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©2016 E&E Publishing, LLC
Republished with permission

By Peter Behr

The lumbering coal-fired power stations facing closure because of age and air emissions have been the workhorses of the U.S. high-voltage electric transmission grid. When the grid was stressed and frequency dropped, they ran harder.

Now, as tomorrow’s grid is reshaped with more wind farms, solar arrays and gas-fired plants, experts warn that new regulation will be needed to ensure that these new resources provide the frequency support and other essential services that the coal plants delivered.

According to the North American Electric Reliability Corp. (NERC), those cleaner, greener sources of power provide a “significantly lower level of essential reliability services than conventional generation.”

The Federal Energy Regulatory Commission (FERC) also said there is a “significant risk” that primary frequency support — the initial source of backup power for the grid — could be weakened if gas, wind and solar don’t offer the services the shuttered coal plants provided.

For its part, the American Wind Energy Association says that modern wind units can match or exceed the grid stability capabilities of conventional power plants. For example, modern wind-powered generators can ramp up or down in seconds in response to the grid’s needs.

Still, according to NERC, there is no guarantee that renewable and gas-fired generation will step up when needed. Some generators, including coal units, are not providing the reliability services today because it hurts their bottom line. New market incentives or operating rules are needed, experts say.

“If you continue going down this route, you’re going to have significant challenges in managing disturbances,” said John Moura, NERC’s director of reliability assessment, in an interview with EnergyWire.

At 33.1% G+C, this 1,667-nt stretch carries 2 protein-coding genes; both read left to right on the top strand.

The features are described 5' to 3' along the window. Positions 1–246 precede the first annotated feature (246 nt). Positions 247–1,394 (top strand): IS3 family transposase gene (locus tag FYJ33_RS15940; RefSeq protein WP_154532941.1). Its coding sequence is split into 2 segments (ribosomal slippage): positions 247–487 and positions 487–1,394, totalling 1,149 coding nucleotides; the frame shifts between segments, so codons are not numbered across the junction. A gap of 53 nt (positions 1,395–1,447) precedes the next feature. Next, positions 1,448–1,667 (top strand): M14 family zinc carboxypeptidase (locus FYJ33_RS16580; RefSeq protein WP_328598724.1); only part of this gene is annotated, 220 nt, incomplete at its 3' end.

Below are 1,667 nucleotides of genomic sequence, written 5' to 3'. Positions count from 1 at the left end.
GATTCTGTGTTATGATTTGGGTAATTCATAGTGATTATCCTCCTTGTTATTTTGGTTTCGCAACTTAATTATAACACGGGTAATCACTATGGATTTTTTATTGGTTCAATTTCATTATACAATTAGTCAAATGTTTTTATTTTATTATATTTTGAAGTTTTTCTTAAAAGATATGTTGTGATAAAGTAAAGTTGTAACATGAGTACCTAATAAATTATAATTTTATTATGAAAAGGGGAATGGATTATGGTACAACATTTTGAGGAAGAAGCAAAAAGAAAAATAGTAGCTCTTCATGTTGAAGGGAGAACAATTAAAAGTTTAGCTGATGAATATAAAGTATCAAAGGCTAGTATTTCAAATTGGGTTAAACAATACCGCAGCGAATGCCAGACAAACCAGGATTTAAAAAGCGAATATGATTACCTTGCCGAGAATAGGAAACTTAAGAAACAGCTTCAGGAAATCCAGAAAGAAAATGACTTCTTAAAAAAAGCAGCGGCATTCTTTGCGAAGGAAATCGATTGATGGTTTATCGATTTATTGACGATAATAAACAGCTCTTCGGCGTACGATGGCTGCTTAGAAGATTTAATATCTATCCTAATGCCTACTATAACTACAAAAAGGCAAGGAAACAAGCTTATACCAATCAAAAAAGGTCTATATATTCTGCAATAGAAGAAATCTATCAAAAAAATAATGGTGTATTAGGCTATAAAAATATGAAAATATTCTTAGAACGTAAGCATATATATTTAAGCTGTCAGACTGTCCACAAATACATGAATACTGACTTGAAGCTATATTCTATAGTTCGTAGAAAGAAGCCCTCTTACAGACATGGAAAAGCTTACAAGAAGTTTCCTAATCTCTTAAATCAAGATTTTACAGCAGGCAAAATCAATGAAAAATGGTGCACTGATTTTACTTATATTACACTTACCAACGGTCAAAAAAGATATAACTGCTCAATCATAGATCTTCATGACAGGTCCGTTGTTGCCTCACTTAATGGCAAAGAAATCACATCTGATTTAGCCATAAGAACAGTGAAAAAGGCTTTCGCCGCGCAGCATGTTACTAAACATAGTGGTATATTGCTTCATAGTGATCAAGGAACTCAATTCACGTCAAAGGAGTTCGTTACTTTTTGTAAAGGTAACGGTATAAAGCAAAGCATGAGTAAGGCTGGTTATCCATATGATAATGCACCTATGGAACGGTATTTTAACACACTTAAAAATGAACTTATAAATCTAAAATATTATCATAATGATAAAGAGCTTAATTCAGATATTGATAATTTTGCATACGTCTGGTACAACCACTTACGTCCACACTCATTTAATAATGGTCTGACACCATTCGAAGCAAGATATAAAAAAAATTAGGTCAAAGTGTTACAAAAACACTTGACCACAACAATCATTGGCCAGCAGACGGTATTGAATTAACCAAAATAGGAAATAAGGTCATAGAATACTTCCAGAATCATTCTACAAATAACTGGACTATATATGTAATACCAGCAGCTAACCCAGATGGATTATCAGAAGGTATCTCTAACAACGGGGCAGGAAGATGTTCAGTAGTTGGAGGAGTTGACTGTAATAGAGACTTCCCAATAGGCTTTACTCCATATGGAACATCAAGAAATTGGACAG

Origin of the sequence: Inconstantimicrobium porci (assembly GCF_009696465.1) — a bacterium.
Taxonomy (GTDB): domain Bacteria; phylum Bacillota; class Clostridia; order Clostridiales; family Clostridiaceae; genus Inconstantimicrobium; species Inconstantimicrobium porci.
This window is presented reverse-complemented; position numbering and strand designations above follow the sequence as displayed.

Conventional power plants with large spinning generators have traditionally cushioned the grid when frequency dropped too low, putting more energy into the system automatically, just by running harder. To allow power to flow across the grid, generators’ frequencies are kept very closely aligned. If grid frequencies fall too far outside of the narrow operating bands, that can cause a brownout or blackout.

FERC is particularly concerned that some conventional coal- and gas-fired generators are also limiting the reliability services they provide by altering operational settings for economic reasons, FERC concluded in announcing an inquiry on the issue this month (FERC Docket RM16-6).

Switched-off governors

Conventional generators typically operate with governors that can keep the units running at a little less than full capacity, creating “headroom” to boost power quickly when the grid was stressed.

But “a significant portion” of generator operators east of the Rocky Mountains have configured governor settings “that either inhibit or prevent the provision of primary frequency response,” FERC said. While the frequency issue is not a major reliability threat today, NERC said, it is taking longer for the eastern and western U.S. grid networks to bounce back from a frequency disturbance.

FERC’s inquiry asks whether new generators should be required to provide frequency response services, and how services should be compensated.

The search is on for some combination of new rules and financial incentives that will ensure that generators and transmission operators have enough reliability services on hand, and will deliver them when needed.